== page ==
This is usually justified by one or more of the following:
- The stress of the job
- The stress of the self employed
- The long hours
- People being stupid
- "I haven't got time to worry about a few ruffled feathers"...
Sadly, it's almost never acceptable behaviour and I have spent many hours having difficult conversations trying to explain this - and hearing a "yes, but..." response.
The bar likes to pride itself in working very hard and playing equally hard. I still hear barristers talking (boasting..?) about all-nighters, about working all weekend and about sacrificing family life "for the job".
Hmmm. In my experience these sort of long hours are necessary much less than they are employed. A bit more organisation and planning and more regular hours seem to be possible. Of course, some barristers are 'last-minute' people and thrive on the impending deadline. Fine - but don't use that as an excuse for bad behaviour.
When not working with lawyers, I sometimes amuse myself on film sets. In late December, I was at Blenheim Palace for some long days and nights during filming for a 'very large feature film' (privacy & confidentiality are not just watchwords for barristers). At times there were over 500 crew and 400 extras, never mind the principles and their people. Nearly 1,000 people, then, working in cramped and cold conditions, struggling against deadlines in an industry where the costs are huge and income doesn't come for years (the film is not due to be released until Christmas 2015). To give an idea of the costs, I estimated that each day was costing at least £250,000. Add to the financial stress, the fuss of dealing with 400 extras. These are actors who are hired by the day and who arrive with no idea of what they will be doing. They have to be ushered around by an army of Production Assistants (PAs) and Assistant Directors (ADs) - often at the last minute as planned shots prove to be impossible or are changed.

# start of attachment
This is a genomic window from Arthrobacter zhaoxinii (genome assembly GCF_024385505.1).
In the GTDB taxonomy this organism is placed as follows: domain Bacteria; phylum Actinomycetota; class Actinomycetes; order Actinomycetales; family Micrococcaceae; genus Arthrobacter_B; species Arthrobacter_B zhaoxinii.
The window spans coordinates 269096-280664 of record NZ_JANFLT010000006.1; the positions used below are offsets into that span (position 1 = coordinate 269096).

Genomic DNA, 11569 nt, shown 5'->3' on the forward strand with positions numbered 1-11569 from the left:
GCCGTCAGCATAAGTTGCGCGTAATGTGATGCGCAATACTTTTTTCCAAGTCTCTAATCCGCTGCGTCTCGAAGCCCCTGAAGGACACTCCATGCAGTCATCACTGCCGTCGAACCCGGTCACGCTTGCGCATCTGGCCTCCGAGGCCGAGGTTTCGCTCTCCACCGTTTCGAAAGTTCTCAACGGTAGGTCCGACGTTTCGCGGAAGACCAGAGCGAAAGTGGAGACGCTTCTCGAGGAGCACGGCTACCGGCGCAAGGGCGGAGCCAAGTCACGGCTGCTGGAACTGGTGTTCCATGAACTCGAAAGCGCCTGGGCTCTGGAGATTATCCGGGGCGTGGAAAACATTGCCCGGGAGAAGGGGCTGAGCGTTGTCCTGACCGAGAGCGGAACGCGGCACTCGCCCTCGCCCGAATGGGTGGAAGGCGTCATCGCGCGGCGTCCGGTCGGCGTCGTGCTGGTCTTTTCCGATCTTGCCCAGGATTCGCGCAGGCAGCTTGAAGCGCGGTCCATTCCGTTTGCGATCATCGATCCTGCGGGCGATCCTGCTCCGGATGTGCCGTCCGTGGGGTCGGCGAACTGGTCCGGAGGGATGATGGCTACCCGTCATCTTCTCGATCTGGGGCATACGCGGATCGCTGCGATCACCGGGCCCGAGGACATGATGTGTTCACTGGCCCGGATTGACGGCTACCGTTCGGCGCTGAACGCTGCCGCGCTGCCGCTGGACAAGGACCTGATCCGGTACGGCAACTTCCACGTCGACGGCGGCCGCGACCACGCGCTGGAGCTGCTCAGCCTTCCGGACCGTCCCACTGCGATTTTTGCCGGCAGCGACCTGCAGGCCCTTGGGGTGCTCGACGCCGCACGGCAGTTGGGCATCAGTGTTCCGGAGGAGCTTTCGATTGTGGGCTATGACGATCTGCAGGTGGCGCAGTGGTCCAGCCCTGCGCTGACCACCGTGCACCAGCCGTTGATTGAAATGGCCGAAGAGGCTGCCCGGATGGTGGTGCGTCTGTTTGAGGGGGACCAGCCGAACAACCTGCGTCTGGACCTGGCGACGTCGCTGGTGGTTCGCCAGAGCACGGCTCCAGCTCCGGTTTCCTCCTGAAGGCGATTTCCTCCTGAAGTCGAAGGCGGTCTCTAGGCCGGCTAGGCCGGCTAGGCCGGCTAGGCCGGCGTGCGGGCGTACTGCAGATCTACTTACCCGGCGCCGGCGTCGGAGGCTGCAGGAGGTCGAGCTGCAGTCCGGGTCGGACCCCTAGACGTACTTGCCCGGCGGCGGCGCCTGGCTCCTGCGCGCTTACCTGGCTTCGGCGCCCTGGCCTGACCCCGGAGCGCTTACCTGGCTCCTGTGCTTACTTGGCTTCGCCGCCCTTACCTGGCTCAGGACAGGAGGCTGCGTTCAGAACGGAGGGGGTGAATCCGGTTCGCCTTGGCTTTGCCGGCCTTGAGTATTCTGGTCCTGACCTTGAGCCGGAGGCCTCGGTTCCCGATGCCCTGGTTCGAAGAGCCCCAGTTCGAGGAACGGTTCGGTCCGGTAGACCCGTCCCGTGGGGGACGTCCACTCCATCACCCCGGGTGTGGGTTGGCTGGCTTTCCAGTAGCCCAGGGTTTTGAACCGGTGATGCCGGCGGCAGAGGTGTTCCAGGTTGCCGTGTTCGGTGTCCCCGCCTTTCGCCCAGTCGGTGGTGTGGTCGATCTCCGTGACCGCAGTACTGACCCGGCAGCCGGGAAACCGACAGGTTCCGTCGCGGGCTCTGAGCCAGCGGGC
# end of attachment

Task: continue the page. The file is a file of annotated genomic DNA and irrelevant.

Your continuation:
Imagine the stress. The Director has a vision for the day and the Producers who are paying for everything want to achieve this as efficiently as possible (remember than an hour's running over can cost tens of thousands of pounds in overtime). So the Director passes stress to the First and Second ADs, who pass it on (multiplied) to more junior ADs and then to the PAs - who have to deal with grumbling Extras ("He told me to stand here - why are you telling me to move over there?"). All of this over and over for twelve hours, overnight, outside, in the cold.
What a recipe for shouting, temper tantrums and stress. And yet, there was almost none. The crew were unfailingly polite, time and time again. Every instruction was accompanied with 'please' and 'thanks'. They were concerned about the welfare of the people they were working with. Extras were offered warm blankets in-between takes and there were shifts of people sent inside for warming drinks.
It was very impressive. Something, perhaps, for barristers (and other professionals) to consider. I understand that you are tired and stressed. I understand that you are worried that your diary is empty next month. I understand that you are worried that you've earned less so far this year than last. None of this, however, is a reason for shouting and generally behaving like a grumpy two year old.
It is perfectly possible to behave in chambers politely and calmly. Practice being charming. You will probably find that it works considerably better than the alternative. If nothing else, its good practice for your behaviour in front of your clients...